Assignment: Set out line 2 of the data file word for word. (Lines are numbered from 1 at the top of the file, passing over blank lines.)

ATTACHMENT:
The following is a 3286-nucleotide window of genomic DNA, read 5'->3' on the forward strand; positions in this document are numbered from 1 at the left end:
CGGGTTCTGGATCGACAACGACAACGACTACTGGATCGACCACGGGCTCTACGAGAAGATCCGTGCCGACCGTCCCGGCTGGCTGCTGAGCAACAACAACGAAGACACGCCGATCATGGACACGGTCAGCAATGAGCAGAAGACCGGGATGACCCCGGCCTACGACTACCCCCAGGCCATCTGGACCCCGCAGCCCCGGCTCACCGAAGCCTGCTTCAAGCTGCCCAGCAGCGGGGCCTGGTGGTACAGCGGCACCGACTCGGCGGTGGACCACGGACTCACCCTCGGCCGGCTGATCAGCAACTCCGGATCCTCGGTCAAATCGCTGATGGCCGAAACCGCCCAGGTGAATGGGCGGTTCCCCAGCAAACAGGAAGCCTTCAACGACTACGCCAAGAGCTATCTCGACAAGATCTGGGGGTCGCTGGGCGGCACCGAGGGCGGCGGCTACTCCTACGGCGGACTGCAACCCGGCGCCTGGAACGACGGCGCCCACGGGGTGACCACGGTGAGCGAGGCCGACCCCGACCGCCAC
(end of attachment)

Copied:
CGGGTTCTGGATCGACAACGACAACGACTACTGGATCGACCACGGGCTCTACGAGAAGATCCGTGCCGACCGTCCCGGCTGGCTGCTGAGCAACAACAACGAAGACACGCCGATCATGGACACGGTCAGCAATGAGCAGAAGACCGGGATGACCCCGGCCTACGACTACCCCCAGGCCATCTGGACCCCGCAGCCCCGGCTCACCGAAGCCTGCTTCAAGCTGCCCAGCAGCGGGGCCTGGTGGTACAGCGGCACCGACTCGGCGGTGGACCACGGACTCACCCTCGGCCGGCTGATCAGCAACTCCGGATCCTCGGTCAAATCGCTGATGGCCGAAACCGCCCAGGTGAATGGGCGGTTCCCCAGCAAACAGGAAGCCTTCAACGACTACGCCAAGAGCTATCTCGACAAGATCTGGGGGTCGCTGGGCGGCACCGAGGGCGGCGGCTACTCCTACGGCGGACTGCAACCCGGCGCCTGGAACGACGGCGCCCACGGGGTGACCACGGTGAGCGAGGCCGACCCCGACCGCCAC